With a fiercely contested Democratic primary coming up in his district later this month, New York Congressman Eliot Engel could become the next high-profile, pro-Israel lawmaker to be ousted by a younger, more left-wing opponent.
Over the past few weeks, Engel’s challenger for the 16th Congressional District, Jamaal Bowman, has gained a lot of support and been repeatedly compared to Rep. Alexandria Ocasio-Cortez – who famously defeated Joe Crowley, a 20-year incumbent, in 2018.
“I think it’s great to see so many insurgent candidates in the mold of AOC, including Jamaal and Samelys López, who is also running in the Bronx,” says Noah Habeeb, a supporter of Jewish Voice for Peace Action and describes himself as “a progressive Jewish New Yorker.”
The 26-year-old adds: “I think we need more educators and nurses and organizers in the halls of Congress.”
Like Ocasio-Cortez before him, Bowman is a political newcomer. Raised in Bronx housing projects, the 44-year-old father of three has been an educator for some 20 years and founded the Cornerstone Academy for Social Action – an innovative public school in the Bronx. Bowman also enjoys the support of the group Justice Democrats, which backed Ocasio-Cortez's congressional run in the district neighboring Engel’s.
Bowman – whose platform also includes medicare for all, immigrant rights, support for the Green New Deal and a section on combating antisemitism – accuses Engel of being “absent” from his constituents. “The truth is, he’s never really in the district,” Bowman says in a video campaign ad. “He’s taken us for granted.”
The 16th Congressional District has constituents ranging from low-income minorities in the Bronx to more affluent residents in areas such as Riverdale and New Rochelle, also home to large Jewish communities. Engel, a 16-term elected official, has represented the district since 2013 and served in Congress since 1989. However, the 73-year-old is in danger of being unseated in the June 23 primary, which was delayed by two months because of the coronavirus pandemic.
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A moderate Democrat, Engel serves as chairman of the House Foreign Affairs Committee and is a leading pro-Israel voice in Congress, voting against the Iran nuclear deal in 2015. Israel policy does not feature in the primary, but his ouster would be a triumph for progressives who want the party to adopt a more critical position on Israel.
“Engel has been a very strong supporter of Israel for many years,” says Harris Bak, a Jewish resident of New Rochelle. For Bak, 69, support for the Jewish state is “the defining element” when voting in any political election. “Jamaal Bowman – no one knows much about him, but he’s being backed by the Democratic socialists and their agenda is very negative to Israel,” he says, adding: “Israel, Zionism and racism – it’s all the same for them.”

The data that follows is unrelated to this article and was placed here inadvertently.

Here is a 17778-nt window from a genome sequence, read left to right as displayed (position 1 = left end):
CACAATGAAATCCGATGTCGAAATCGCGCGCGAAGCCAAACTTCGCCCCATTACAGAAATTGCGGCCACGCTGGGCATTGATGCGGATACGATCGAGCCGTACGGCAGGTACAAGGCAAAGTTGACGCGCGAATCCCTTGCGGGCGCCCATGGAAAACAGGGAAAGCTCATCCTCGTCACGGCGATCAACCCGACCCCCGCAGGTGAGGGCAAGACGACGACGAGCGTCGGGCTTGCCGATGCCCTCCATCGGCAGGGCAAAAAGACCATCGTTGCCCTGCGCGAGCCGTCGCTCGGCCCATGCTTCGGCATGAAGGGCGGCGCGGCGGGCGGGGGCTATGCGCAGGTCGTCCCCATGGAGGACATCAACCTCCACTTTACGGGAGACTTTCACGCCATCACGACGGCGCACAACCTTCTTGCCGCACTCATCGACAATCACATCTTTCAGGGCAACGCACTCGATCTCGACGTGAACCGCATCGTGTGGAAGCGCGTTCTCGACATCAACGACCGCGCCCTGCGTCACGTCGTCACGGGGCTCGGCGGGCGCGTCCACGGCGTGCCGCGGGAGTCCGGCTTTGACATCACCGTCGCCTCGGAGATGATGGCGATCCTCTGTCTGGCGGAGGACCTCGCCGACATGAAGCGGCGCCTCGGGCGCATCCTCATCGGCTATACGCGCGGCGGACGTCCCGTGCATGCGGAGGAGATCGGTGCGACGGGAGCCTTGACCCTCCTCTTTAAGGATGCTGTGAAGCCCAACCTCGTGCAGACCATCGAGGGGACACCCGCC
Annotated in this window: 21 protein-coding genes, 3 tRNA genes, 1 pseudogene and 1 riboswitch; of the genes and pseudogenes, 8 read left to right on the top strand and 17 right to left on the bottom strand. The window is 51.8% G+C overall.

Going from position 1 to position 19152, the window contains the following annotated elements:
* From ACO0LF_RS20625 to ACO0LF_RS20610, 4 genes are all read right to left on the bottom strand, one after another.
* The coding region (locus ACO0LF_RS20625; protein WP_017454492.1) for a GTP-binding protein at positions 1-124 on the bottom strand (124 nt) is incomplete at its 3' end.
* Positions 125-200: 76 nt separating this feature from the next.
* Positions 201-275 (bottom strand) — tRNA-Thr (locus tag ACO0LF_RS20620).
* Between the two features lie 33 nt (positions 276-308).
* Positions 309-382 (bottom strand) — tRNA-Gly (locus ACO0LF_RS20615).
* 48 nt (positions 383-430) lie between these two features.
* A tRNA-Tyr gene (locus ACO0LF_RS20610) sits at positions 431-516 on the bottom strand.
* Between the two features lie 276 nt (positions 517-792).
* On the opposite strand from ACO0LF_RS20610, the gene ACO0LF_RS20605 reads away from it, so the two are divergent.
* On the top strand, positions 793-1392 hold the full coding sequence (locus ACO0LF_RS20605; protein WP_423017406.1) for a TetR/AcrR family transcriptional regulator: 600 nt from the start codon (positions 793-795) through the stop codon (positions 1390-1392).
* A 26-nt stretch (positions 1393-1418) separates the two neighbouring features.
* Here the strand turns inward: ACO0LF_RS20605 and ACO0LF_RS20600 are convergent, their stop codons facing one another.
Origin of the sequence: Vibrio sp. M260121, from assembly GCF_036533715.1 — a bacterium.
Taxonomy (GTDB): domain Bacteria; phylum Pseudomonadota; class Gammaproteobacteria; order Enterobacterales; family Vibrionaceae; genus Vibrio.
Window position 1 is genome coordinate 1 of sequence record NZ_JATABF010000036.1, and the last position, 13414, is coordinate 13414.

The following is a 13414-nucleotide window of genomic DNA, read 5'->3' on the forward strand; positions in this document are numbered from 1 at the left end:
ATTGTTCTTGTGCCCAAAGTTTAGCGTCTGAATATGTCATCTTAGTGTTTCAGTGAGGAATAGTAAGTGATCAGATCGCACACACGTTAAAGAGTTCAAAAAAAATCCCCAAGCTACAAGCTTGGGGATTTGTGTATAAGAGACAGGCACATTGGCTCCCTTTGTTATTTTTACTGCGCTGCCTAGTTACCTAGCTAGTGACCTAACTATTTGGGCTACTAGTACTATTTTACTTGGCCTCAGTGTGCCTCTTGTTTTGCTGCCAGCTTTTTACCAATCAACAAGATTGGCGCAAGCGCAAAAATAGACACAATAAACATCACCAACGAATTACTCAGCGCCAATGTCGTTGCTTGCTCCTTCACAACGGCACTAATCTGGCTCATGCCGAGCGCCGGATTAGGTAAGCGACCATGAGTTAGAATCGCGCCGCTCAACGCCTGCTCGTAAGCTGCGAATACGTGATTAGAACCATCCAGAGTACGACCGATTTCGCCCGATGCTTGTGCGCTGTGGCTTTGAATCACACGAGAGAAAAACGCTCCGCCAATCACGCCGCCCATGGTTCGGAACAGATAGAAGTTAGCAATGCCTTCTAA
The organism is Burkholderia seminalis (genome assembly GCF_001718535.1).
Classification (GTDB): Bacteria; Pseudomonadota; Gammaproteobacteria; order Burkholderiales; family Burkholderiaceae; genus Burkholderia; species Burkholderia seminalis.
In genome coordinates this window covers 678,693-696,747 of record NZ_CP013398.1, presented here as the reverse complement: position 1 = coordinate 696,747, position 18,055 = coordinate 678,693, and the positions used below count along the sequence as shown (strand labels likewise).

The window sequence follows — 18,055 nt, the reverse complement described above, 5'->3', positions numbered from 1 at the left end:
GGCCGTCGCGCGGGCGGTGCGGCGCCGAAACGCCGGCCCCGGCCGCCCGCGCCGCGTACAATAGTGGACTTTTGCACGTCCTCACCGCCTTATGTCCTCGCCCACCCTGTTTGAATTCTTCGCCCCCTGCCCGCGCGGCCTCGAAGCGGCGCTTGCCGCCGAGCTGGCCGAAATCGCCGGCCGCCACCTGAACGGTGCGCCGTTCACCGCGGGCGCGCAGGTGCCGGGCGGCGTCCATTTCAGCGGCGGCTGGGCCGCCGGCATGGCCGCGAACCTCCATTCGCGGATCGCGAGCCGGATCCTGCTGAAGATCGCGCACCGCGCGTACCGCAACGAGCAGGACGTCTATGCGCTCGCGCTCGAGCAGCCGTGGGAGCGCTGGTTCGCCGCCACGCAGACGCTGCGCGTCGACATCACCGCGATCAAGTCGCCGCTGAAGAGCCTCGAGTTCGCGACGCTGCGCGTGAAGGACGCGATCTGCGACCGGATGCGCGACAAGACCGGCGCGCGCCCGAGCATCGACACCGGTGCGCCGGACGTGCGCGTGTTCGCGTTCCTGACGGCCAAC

Bowman has “no record at all, so his only way to run is to malign Engel,” Bak says.
After being accused of being out of touch, Engel’s reelection campaign took another significant hit earlier this month amid the Black Lives Matter protests in New York when he was caught on video saying: “If I didn’t have a primary, I wouldn’t care.” He says the quote was taken out of context.
“Right now, New York is creeped by pandemics: coronavirus and racism,” Habeeb says. “I think we need somebody who cares like Jamaal, who is a well-known school principal, whose entire work and campaign is informed by anti-racism and compassion.”
Habeeb adds that Engel is “one of the most hawkish congressional Democrats: he has voted to send New Yorkers to fight wars, to increase wasteful military spending, while we have systematically impoverished neighborhoods here in New York.”
Engel faced another hurdle last week after Senate Minority Leader Chuck Schumer distanced himself from the congressman. “I haven’t endorsed in that race. I’m busy with Senate races,” he told reporters, despite Engel’s campaign website claiming he had received Schumer’s endorsement – a claim later removed from the website. Schumer had endorsed Engel in past races, but appears to be holding off this time.
“What a coward he is that he is not endorsing Eliot Engel,” former Democratic New York State assemblyman Dov Hikind said in a video posted on Facebook, “because he is afraid. He is afraid of a challenge.”
Hikind added: “How can you stay silent at a moment like this? ... You are an embarrassment, Chuck Schumer.”
Bowman, however, has collected significant Democratic endorsements, including most recently from Rep. Ocasio-Cortez and former presidential candidate Sen. Bernie Sanders. He has also been endorsed by the New York Times Editorial Board, which wrote that “in a district that needs new energy, Mr. Bowman will bring it.”
Perhaps most significant was the endorsement Bowman received last Thursday from Priorities USA, a Democratic Super PAC that is affiliated with former President Barack Obama. Priorities USA Chairman Guy Cecil tweeted: “We need someone who understands firsthand that every child deserves a quality education and that change begins in the communities where we live and work.” This could help Bowman raise donations and increase his support beyond the progressive wing of the party.
If elected, Bowman would join those in the party who identify as democratic socialists and who break with traditional party members on a variety of issues. Bak says he is “horrified” by the party’s shift leftward, particularly as it relates to Israel.